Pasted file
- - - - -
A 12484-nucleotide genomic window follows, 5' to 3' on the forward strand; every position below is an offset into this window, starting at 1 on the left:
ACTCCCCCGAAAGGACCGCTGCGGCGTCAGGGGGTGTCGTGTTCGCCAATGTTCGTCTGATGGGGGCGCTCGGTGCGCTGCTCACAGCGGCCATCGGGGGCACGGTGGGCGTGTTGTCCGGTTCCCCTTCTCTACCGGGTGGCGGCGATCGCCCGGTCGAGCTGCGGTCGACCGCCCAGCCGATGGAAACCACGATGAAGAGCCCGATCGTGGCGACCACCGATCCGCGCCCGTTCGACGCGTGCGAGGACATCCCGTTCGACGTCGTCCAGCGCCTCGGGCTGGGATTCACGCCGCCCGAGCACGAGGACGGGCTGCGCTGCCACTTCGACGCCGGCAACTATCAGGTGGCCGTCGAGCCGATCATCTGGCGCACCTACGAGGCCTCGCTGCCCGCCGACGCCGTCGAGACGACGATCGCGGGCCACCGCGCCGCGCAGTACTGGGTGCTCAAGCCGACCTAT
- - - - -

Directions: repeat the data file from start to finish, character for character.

A 12484-nucleotide genomic window follows, 5' to 3' on the forward strand; every position below is an offset into this window, starting at 1 on the left:
ACTCCCCCGAAAGGACCGCTGCGGCGTCAGGGGGTGTCGTGTTCGCCAATGTTCGTCTGATGGGGGCGCTCGGTGCGCTGCTCACAGCGGCCATCGGGGGCACGGTGGGCGTGTTGTCCGGTTCCCCTTCTCTACCGGGTGGCGGCGATCGCCCGGTCGAGCTGCGGTCGACCGCCCAGCCGATGGAAACCACGATGAAGAGCCCGATCGTGGCGACCACCGATCCGCGCCCGTTCGACGCGTGCGAGGACATCCCGTTCGACGTCGTCCAGCGCCTCGGGCTGGGATTCACGCCGCCCGAGCACGAGGACGGGCTGCGCTGCCACTTCGACGCCGGCAACTATCAGGTGGCCGTCGAGCCGATCATCTGGCGCACCTACGAGGCCTCGCTGCCCGCCGACGCCGTCGAGACGACGATCGCGGGCCACCGCGCCGCGCAGTACTGGGTGCTCAAGCCGACCTAT